Condition: Handbuilt by robots, preserved by enthusiasts
The earlier Fiat Stradas don’t really look like cars of the 1970s, do they? Some readers will no doubt recall public opinion when they were new, but viewed through the lens of hindsight, it’s a 1980s shape through and through, from its integrated plastic bumpers to those wind-cheating door mirrors that look like they’ve been nicked off a concept car at the Geneva motor show.
And yet, here a Fiat Strada is in all its 1979 glory, making it an early example given the Strada only appeared in 1978. That, in turn, somehow makes this oh-so-‘80s-looking car both MOT- and VED-exempt, and it gives London’s ULEZ charge a swerve too. Given genuine 1980s models are mostly subject to all three, that makes a car like the early Strada quite special.
Still unexceptional, though, as demonstrated by the later 1988 Fiat Strada Super that made it through to this year’s concours at the Festival of the Unexceptional. The seller of this sky blue 1979 car is keen to distance it from those later, more conventional Stradas, not least so they can presumably get as close to the £7950 asking price as possible.
You’ll struggle to find another, so it’s probably a seller’s market. But let’s see what you get anyway: a five-door 1970s hatchback with, in 75 CL form (which was produced for export markets only), a 1.5-litre, 74bhp four-cylinder attached to a five-speed gearbox, though this one has the optional auto.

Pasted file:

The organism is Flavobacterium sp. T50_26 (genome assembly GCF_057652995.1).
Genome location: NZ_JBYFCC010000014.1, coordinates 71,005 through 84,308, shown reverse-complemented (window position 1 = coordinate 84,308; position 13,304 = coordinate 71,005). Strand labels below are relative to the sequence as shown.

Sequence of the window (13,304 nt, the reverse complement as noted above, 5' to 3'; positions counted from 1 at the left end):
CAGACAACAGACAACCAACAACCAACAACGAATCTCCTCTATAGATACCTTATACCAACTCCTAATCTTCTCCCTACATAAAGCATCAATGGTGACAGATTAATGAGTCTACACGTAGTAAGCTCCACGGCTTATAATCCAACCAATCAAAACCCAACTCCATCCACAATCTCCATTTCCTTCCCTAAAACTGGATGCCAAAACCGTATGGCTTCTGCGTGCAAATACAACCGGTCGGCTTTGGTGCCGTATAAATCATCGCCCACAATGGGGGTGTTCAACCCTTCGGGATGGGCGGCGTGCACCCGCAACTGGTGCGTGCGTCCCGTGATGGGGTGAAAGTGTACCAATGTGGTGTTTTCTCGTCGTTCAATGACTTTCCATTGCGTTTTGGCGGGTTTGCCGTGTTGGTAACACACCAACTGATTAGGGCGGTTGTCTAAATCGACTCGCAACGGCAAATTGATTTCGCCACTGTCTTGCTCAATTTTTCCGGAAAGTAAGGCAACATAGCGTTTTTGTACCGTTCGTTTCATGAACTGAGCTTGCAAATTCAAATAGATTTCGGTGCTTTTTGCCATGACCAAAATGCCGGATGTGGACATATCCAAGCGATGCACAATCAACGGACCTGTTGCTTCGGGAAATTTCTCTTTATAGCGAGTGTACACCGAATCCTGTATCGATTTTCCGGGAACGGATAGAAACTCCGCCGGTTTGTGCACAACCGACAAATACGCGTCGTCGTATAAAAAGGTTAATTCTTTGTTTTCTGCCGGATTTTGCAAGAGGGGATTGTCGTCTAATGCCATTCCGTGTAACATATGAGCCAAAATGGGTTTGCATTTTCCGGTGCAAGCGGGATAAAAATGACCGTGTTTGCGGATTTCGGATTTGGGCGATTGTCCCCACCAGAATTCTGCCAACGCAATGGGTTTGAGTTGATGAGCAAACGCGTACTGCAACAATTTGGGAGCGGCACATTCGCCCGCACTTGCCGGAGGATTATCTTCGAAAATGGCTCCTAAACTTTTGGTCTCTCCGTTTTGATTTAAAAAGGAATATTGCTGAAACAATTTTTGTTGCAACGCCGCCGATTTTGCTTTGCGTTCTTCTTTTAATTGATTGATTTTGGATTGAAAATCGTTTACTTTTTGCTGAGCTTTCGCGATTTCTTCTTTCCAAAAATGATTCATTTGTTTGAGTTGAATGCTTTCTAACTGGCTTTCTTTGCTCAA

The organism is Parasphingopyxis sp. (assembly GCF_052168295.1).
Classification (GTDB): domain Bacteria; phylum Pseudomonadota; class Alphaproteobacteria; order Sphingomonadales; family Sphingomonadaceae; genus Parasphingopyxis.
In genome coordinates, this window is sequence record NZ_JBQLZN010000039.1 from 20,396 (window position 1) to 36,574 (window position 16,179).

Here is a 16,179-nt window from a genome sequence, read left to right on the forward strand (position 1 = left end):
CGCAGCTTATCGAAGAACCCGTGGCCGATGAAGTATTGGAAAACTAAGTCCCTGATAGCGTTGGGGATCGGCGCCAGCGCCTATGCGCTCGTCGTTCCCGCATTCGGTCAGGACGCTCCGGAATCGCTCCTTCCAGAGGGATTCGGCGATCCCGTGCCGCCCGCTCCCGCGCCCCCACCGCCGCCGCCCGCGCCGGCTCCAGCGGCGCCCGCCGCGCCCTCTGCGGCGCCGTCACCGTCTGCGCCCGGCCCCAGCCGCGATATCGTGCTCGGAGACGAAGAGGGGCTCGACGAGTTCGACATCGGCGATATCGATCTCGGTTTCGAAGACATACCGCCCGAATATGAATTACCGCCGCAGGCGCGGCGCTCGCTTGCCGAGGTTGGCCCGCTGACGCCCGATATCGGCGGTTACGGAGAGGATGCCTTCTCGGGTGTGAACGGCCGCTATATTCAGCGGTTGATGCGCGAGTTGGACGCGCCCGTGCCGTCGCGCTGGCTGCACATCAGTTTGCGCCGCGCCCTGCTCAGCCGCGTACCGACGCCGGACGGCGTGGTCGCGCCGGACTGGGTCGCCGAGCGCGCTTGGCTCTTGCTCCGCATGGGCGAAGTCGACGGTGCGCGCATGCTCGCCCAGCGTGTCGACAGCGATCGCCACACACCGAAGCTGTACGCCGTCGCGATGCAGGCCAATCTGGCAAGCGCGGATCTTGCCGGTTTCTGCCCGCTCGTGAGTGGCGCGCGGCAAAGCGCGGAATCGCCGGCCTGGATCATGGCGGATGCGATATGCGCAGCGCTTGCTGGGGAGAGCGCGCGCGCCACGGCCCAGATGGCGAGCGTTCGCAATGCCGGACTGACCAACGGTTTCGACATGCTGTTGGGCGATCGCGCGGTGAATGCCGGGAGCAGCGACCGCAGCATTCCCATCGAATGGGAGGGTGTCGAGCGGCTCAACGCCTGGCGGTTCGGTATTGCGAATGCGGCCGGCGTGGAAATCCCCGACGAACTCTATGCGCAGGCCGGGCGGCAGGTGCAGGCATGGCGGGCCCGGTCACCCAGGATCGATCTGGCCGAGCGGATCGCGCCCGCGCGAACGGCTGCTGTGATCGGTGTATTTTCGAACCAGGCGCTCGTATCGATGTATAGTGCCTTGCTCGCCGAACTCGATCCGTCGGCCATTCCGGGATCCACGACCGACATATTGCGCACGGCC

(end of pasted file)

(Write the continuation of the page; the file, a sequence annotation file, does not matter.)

Italian horses always seem fairly healthy so this Strada probably feels peppier than that figure would suggest, while CL trim was a relatively upscale model, with such niceties as a rev counter and both heating and a wiper for the rear screen.
The caps-lock ad listing is a little offputting and it’s a shame the seller hasn’t whipped the furry seat covers off to corroborate promises the fabric underneath is still in good nick, but does highlight a couple of small areas of corrosion.
A quick check of previous MOTs shows a clean pass in January 2020 and a mostly clean one in October 2013, but no others on record – the car has, apparently, spent some time in storage. While the car looks good in the photos, we’d suggest a decent test drive if possible just to unearth potential trouble spots.
The Strada’s original claim to fame was that it was “Handbuilt by robots”, being an early example of automated body welding in the industry. Not The Nine O’Clock News then wryly appended this with “Driven by Italians”, but it’s good to see that at least one early Strada has survived more than 40 years, whoever it’s been driven by.